Maybe today's lesson is in just being in the moment. No need to add anything to the day. Be a leaf, gently floating down to earth on a breeze. Just letting go.

Where the Wild Things Are- Nothing In Life Is Stagnant

The sumac is mostly turned red now. I can no longer pretend that the summer is still here. As much as I love fall, there is a part of me that wants to cling to the summer flowers and long days, begging them not to go. I didn't have enough walks, enough time to bask in summers glory. I didn't see it all. 

But the wheel of the year turns, whether or not we want it to. Time to focus on the here and now. Fall. Bright blue skies, cool breezes, wet grass in the morning. Asters and goldenrod fill the fields and woods.

Bottle Gentian are blooming. Sneezeweed flowering nearby. The ground has finally dried up some, the river has dropped low enough that rocks form ripples in it's surface. Swampy areas are passable, if not too overgrown with fern and prickly ash. Cattails rise over my head, blocking any view of deeper waters. 

Yellow shows more and more in the canopy. Soon the reds and and browns will come into sight. Strong gusts of wind send leaves scattering. Fall. It is properly named. Flower heads droop under the weight of seed heads, grasses bend and break as they come to the end of the season. The roots have stored away food and energy to get the plant safely through the winter months, the stems and leaves no longer required. They will break down and become energy for the next generation.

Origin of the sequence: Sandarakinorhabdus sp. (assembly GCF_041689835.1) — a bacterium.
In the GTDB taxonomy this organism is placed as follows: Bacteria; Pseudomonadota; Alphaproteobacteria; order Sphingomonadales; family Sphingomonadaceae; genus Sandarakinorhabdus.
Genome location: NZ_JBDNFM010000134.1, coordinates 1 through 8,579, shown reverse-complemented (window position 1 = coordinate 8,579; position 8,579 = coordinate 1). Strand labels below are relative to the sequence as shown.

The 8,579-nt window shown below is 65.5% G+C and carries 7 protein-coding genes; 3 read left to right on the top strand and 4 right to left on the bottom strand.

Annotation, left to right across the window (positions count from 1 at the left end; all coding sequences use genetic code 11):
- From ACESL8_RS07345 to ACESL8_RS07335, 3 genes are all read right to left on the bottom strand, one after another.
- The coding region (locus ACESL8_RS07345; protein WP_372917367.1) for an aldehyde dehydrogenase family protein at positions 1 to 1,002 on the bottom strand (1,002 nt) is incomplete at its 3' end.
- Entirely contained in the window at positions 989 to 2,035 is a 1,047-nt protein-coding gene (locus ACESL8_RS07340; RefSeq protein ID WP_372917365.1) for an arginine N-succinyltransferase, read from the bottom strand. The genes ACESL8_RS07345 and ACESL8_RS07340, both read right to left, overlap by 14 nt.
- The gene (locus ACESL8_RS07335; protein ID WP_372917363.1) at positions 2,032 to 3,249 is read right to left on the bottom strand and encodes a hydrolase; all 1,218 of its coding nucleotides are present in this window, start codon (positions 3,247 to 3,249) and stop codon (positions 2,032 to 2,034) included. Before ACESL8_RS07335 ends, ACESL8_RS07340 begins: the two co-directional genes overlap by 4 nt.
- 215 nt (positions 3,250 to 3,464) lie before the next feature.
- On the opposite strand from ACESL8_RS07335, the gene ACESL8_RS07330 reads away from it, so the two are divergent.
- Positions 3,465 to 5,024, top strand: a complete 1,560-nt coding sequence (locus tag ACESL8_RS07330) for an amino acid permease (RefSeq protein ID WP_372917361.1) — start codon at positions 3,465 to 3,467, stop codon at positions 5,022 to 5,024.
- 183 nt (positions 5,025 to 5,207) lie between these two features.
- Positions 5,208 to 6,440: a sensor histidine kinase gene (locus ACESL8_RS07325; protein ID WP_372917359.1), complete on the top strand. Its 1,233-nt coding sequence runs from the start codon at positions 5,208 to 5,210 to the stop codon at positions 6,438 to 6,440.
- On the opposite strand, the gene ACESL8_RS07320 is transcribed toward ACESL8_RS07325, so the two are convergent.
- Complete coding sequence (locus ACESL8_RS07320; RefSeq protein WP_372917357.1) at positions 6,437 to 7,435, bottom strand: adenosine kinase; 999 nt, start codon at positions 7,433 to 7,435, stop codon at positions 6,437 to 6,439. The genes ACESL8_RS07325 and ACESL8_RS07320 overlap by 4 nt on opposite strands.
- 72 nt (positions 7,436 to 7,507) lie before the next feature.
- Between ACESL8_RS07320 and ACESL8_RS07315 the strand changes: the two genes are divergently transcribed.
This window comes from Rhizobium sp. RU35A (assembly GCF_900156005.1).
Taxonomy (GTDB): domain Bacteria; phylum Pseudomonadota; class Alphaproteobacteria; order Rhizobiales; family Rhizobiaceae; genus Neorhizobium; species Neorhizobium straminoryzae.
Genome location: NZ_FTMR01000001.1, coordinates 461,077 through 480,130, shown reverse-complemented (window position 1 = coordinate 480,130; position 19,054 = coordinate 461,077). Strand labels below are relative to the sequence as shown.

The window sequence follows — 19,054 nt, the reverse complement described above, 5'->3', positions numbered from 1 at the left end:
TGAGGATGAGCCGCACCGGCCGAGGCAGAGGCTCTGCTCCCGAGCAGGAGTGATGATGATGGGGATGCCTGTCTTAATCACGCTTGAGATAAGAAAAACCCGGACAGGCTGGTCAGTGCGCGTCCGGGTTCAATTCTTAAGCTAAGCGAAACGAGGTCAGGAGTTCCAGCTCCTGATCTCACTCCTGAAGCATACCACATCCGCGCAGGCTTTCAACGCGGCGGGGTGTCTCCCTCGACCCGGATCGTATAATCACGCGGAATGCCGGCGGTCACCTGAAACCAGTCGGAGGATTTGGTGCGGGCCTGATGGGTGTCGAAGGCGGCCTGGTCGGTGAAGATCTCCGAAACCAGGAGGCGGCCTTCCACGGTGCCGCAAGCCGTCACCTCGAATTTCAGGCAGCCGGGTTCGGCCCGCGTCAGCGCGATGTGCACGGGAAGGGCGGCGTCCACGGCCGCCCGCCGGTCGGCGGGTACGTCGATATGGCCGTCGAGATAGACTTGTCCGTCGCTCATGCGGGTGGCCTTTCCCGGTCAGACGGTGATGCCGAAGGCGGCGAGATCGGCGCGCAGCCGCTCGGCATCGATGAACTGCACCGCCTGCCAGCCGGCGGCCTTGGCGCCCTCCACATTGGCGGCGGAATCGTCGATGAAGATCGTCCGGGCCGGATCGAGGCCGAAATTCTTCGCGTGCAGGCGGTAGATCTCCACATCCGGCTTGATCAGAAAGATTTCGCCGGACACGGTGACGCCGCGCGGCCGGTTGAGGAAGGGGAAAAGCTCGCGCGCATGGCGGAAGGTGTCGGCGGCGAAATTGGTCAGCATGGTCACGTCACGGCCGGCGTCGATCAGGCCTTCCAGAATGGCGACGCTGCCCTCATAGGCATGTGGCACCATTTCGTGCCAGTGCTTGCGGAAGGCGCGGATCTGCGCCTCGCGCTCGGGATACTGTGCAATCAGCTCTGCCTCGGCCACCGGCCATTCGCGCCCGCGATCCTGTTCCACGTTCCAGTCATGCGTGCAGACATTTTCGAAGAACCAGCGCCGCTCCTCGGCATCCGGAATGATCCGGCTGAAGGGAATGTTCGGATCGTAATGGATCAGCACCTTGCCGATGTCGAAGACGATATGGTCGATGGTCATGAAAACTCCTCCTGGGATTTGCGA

As I walk, color catches my eye. Fungi on the forest floor. Yellows and reds, browns and whites. All shapes and sizes. They are there only for a few days, and then are gone. So many that I do not have a name for. Always something more to see, something more to learn. I guess that is why the seasons change. So that there is always new reasons to learn, new things to see. Nothing in life is stagnant. Look now. Look again.

Where the Wild Things Are- Spreading Seeds

I was only gone a week! Suddenly the leaves are turning, the air is brisk, the migration of birds and butterflies is in full swing! Berries and seed are all over the woods and fields. As annoying as it is to find stickers clinging to you, remember that these seeds are the way these plants have survived for eons. Seeds need to be distributed in order to give the plant a chance to pass on it's genetics to the next generation. I like to try and remove them before I leave an area, so I am not bringing them with to a different place. 

Seed are also spread in other ways. Right now the jewel weed, or Touch Me Not, are in full bloom and seed pods are ripening. You would think the name "Touch Me Not" would be a warning that this plant will harm you in some way. Like Poison Ivy or Stinging Nettle. Nope. I don't know why it is named that. If you squeeze the pod gently between your fingers, it explodes and sends the seeds flying. It tickles. So if you are out and see this beautiful little flower, look for pods (about 1/2 inch long). If you squeeze it and nothing happens, it isn't ripe yet. If it explodes, take a good look at the parts left over and see the tightly curled springs and maybe a seed or two.